Music Reviews

Freddie Gibbs & Madlib Bandana

(Keep Cool/RCA Records) Rating - 8/10

I hate to be so wishy-washy and qualifying about it, but every critic of every persuasion has to cope with reviews like this from time to time: there’s an inherent bias present here. I try my damnedest to remain objective (or as objective as the aesthetic theories of music writing allow), but don’t get it twisted-- I adore Freddie Gibbs as a rapper, and I really, really adore Madlib’s production style. So much of my love for hip-hop can be traced back to the latter’s contributions to eternal classic Madvillainy, a now canonized collaboration between ‘Lib and MF DOOM, that it’s hard for me not to get a little teary-eyed and nostalgic whenever I hear the bizarro-genius producer let some crate-dug samples fly amongst a minimal, grimy backdrop of gobsmacking beats and police sirens. Not to mention-- again, full disclosure-- that Gibbs has become one of my personal favorite hip-hop artists over the past several years with stellar records like Fetti (another collaboration, that time with Curren$y and Alchemist) and the laser-precision EP Pronto. Half a decade later, coming off the coattails of the duo’s 2014 full-length collaborative debut, Piñata (an LP I can’t help but return to from time to time), Gibbs and Madlib have released another quality project with Bandana.

If you’ve heard Piñata coming into this new record, the first thing you’ll realize is that Bandana does not try to reinvent the wheel that its predecessor got rolling, and I think we can all agree that it should never have even attempted to do such a thing. These two are deeply aware of what made that first collaboration so great-- trunk-knocking, thugged-out, somewhere-between-luxuriant-and-utterly-filthy beats; oddball samples and sonic miscellany discovered God knows where; and themes of drugs and/or drug dealing—and know that taking a stylistic left-turn would’ve been a poorly calculated risk. Bandana reclaims everything engaging and fresh about Piñata and refines it just enough that it bangs without becoming a shameless facsimile. Case in point? Track three, Half Manne Half Cocaine—It’s an undeniably Gibbs-Madlib song, slapping the listener square in the face with crisp, fluttering hi-hats and gritty lyrics (Gibbs can do raw, funny, and revealing, sometimes all at once, without so much as grinding the clutch: “Fuck with Mister K, put your face on one of them picture chains/Sugar Ray the fade or go John Wick with the pistol game” [...] “Pullin’ strings with my pinkie rings, rapid you get hit/I make fifteen jump like trampoline when that package sent”), but the beat switch at 1:28 launches it further into hip-hop Valhalla, rivaling some of Piñata’s most mind-melting moments (e.g., Deeper and Uno).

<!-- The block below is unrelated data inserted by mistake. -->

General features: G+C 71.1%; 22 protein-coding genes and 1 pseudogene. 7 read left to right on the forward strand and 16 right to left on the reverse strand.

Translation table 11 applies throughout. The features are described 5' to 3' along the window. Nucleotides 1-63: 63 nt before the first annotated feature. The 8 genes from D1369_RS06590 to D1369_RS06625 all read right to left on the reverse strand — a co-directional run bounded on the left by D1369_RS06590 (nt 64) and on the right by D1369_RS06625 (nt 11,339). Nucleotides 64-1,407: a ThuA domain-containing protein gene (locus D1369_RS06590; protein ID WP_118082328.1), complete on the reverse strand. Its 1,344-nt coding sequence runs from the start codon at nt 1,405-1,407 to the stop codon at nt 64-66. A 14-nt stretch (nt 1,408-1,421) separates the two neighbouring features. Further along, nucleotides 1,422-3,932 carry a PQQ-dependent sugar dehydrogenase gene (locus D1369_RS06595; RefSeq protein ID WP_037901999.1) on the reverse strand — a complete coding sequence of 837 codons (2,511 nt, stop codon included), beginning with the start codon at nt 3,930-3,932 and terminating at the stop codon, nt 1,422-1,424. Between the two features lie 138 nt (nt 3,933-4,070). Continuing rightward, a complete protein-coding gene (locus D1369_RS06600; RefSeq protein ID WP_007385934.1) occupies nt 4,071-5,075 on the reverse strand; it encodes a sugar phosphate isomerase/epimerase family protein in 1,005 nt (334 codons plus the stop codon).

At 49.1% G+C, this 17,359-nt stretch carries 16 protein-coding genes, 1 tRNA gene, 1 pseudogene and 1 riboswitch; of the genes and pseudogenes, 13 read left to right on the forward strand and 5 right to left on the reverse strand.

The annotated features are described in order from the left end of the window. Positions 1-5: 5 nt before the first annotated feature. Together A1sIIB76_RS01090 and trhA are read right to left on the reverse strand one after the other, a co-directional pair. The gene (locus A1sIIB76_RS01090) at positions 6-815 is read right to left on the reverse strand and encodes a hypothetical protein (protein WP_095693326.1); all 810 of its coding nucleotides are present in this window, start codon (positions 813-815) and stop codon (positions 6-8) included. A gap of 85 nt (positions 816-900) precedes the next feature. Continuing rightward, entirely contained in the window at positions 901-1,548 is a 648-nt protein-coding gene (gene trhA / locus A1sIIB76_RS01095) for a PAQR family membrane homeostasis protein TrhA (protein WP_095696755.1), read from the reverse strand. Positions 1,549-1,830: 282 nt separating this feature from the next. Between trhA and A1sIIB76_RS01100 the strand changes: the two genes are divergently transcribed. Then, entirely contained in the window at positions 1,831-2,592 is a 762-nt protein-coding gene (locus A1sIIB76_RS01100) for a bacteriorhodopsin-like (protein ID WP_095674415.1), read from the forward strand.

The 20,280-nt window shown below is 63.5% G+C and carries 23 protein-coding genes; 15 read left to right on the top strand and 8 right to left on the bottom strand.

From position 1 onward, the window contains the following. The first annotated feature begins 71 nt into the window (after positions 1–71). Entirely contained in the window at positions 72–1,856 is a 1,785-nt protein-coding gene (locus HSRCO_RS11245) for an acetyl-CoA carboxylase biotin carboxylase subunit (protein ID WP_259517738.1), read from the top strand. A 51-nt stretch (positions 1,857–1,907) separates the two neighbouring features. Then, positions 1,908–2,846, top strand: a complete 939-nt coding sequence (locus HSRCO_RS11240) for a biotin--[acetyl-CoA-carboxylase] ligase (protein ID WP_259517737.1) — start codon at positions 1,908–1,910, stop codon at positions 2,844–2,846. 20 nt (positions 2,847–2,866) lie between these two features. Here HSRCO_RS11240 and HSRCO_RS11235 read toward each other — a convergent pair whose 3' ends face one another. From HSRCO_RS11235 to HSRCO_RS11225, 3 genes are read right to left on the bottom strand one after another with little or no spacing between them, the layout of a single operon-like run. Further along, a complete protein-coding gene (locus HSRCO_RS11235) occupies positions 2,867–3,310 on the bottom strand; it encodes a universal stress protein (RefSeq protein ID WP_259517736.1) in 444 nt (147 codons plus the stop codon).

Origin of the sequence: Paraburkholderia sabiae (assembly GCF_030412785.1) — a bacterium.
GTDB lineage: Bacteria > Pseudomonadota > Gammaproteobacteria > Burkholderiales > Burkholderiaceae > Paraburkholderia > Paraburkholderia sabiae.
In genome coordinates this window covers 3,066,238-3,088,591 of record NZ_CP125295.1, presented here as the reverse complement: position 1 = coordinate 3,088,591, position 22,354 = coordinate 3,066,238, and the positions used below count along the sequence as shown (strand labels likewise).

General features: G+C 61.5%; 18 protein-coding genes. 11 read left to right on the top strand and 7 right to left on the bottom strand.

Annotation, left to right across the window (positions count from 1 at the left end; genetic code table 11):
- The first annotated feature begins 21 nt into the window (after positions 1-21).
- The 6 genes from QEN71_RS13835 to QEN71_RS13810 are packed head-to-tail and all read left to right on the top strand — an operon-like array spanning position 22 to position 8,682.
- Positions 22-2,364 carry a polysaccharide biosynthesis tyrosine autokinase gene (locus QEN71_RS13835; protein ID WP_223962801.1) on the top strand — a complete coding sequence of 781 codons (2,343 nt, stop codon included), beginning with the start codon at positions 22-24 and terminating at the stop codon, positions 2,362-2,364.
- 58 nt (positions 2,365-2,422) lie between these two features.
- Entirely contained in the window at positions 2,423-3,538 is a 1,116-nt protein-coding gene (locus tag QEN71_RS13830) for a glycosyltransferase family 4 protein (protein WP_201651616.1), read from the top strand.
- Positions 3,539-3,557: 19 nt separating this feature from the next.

One of the things I admire most about Madlib’s production is that, compositionally speaking, his beats always get better with age and reward repeated listens. Rarely does his work excite you immediately, but you can rest easy knowing that each and every time you return to a song he’s worked on, it’ll either sound just as good or even better than it sounded when you first heard it. I’m thinking about tracks here like the Pusha T- and Killer Mike-featuring Palmolive or lead single Flat Tummy Tea, both of which act as microcosms of what makes Madlib so great as a beatmaker: even at his most straightforward, there’s still so much detail, so much to explore, and so much to get hyped about in his beats.

If I had to come up with one major complaint regarding this album, it would concern the way it ends with Soul Right. A good song for sure, but I can’t help but feel like it’s an anticlimactic one, too. Compare it to something as barn-burning as Piñata’s closing title track, a posse/cypher cut featuring the likes of Domo Genesis, Meechy Darko, Casey Veggies, and the late Mac Miller, among others. That track smokes Bandana’s closer for breakfast; the way everyone on it keeps upping the lyrical ante with each passing verse—reaching higher and higher heights—makes the picture painted by all of the tracks leading up to it that much bigger, bookending a potent record with a potent song. But this new LP ends on a milder note, which might’ve been what the duo was going for. That’s okay, but, to me, it still wasn’t as powerful as it should’ve been.

The verdict? Bandana is one of the most satisfying rap records I’ve heard so far in 2019, and it will especially please fans of Madlib and Gibbs’ initial outing as a group. In an era of hazy, spineless mumble rap, it’s so refreshing to hear two insanely talented, forward-thinking hip-hop artists back in the saddle for another Schedule-I romp in the game. Dig it.